For Variety‘s annual Music for Screens summit, online again this year, I interviewed five leading practitioners of the craft of film scoring: Terence Blanchard (The Woman King), Rob Simonsen (The Whale), Chanda Dancy (Devotion), Nicholas Britell (She Said) and Emilie Levienaise-Farrouch (Living), all of whom are being talked about for 2022 awards. The event was sponsored by BMI and the video is here.
This week, Variety published its first “Contenders” section designed to inform award voters (and watchers) about worthy work in 2018 releases. It may be a record for the earliest one yet (it’s still only October!); there’ll be another at the end of November. We started with three really interesting stories: Michel Legrand scoring Orson Welles’ final film, The Other Side of the Wind; British classical composer Thomas Ades doing his first film, Colette; and perennial favorite Alexandre Desplat, who has three scores in contention (most likely to gain attention: Isle of Dogs). Also in this issue: a preview of my composer panel at the inaugural Variety Music for Screens Summit, which was Tuesday, Oct. 30 in Hollywood.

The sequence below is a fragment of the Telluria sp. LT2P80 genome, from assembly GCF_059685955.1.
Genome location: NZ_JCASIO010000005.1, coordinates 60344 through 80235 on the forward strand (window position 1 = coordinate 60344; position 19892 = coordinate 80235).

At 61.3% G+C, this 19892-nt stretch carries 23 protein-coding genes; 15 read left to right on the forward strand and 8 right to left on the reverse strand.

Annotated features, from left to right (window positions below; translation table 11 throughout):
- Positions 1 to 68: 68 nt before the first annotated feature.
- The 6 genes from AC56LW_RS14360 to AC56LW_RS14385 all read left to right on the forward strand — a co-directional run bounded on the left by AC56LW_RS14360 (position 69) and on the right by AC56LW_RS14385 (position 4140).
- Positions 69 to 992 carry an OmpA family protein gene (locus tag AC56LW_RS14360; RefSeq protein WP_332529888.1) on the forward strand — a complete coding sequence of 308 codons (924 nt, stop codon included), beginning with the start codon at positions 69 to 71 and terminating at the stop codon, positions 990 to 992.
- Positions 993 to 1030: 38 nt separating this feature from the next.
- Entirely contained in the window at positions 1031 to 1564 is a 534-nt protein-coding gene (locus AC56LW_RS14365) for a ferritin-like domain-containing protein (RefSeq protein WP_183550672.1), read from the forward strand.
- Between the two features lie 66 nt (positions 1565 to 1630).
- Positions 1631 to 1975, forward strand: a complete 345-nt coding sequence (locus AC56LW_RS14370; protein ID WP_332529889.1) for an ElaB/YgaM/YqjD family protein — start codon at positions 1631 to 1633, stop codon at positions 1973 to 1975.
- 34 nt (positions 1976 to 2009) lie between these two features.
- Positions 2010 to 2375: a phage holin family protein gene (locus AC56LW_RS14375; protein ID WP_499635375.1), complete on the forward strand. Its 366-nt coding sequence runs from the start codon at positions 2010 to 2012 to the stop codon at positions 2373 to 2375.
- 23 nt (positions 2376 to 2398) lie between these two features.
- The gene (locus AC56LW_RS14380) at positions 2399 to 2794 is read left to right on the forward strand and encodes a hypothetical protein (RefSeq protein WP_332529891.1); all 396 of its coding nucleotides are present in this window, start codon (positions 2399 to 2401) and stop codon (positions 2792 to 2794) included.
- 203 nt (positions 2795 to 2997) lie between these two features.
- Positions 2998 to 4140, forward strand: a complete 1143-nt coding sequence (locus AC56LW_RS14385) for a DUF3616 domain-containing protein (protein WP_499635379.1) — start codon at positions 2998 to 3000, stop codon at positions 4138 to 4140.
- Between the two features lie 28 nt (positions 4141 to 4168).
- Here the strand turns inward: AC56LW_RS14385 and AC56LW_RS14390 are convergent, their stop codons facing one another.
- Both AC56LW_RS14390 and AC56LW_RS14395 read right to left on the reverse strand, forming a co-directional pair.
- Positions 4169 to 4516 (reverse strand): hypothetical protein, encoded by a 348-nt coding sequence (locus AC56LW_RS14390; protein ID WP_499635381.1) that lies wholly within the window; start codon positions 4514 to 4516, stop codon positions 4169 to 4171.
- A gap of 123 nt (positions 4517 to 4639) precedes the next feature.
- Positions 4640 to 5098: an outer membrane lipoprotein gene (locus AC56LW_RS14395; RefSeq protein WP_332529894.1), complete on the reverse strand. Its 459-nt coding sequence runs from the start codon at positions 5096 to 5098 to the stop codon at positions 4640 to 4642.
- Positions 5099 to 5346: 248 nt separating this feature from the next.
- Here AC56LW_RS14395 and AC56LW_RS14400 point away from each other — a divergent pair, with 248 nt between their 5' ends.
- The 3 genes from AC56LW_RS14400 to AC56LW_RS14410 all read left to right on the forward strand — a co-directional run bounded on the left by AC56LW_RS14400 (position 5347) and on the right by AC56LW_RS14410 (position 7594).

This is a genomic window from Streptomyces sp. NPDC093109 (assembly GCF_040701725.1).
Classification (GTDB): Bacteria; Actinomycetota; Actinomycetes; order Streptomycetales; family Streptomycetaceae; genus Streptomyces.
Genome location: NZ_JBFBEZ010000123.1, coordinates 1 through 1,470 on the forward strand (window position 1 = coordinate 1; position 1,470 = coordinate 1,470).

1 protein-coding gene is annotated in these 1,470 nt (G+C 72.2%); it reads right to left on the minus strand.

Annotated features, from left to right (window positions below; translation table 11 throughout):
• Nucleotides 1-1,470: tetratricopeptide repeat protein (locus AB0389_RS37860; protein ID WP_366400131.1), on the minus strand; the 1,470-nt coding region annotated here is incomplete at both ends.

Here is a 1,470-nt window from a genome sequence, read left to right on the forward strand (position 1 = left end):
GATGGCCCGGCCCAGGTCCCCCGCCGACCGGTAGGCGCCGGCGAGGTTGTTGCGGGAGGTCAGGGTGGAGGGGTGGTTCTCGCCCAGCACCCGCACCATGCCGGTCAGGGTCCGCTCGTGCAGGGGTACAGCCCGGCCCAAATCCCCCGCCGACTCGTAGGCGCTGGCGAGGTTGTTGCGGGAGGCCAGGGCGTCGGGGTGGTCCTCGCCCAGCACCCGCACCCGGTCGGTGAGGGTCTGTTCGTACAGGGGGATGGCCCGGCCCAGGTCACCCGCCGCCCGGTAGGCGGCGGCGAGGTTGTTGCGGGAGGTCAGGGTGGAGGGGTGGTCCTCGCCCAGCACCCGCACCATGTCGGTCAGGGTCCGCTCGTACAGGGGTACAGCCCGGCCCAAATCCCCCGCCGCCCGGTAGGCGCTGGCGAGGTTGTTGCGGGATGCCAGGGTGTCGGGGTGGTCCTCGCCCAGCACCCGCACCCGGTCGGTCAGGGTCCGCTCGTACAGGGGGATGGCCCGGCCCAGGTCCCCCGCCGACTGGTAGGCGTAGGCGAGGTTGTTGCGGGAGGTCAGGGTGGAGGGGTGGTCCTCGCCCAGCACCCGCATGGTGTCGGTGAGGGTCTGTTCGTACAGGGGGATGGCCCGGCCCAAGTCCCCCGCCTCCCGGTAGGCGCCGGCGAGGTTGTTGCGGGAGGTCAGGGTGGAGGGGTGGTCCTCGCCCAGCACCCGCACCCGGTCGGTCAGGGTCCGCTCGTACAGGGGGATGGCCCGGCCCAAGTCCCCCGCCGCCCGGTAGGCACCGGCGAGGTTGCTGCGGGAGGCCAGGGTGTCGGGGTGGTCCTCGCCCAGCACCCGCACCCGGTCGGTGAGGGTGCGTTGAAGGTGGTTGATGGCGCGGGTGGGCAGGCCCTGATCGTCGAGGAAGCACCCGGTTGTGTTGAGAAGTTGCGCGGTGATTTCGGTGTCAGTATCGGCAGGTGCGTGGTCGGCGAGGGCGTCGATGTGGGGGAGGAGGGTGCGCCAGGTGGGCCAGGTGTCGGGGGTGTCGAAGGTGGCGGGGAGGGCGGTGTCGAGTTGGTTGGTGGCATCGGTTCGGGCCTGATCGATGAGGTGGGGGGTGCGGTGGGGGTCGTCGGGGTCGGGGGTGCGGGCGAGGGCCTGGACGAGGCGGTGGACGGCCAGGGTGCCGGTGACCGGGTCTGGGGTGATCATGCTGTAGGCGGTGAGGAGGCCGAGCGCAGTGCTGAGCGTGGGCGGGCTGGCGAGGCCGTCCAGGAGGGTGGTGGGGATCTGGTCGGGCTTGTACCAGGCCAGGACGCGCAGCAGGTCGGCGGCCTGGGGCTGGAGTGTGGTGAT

This week’s “Music for Screens” issue of Variety features two stories by me. The main story concerns Vienna’s new Synchron scoring stage, where Hans Zimmer has already recorded Inferno and Rupert Gregson-Williams has recorded music for the Netflix series The Crown. The backstory of the building is fascinating: Built in 1939-40 as a recording facility for films, it was home to many great classical artists in the 1950s and ’60s but eventually fell into disuse. An $11-million upgrade later, it’s now a “world-class” stage, according to composers and engineers who’ve worked there. Its operators hope it will get some of the spillover film-recording business that an overbooked London can’t currently accommodate. (A second story in the issue deals with Umlaut Audio, which creates custom sounds for busy composers in L.A.)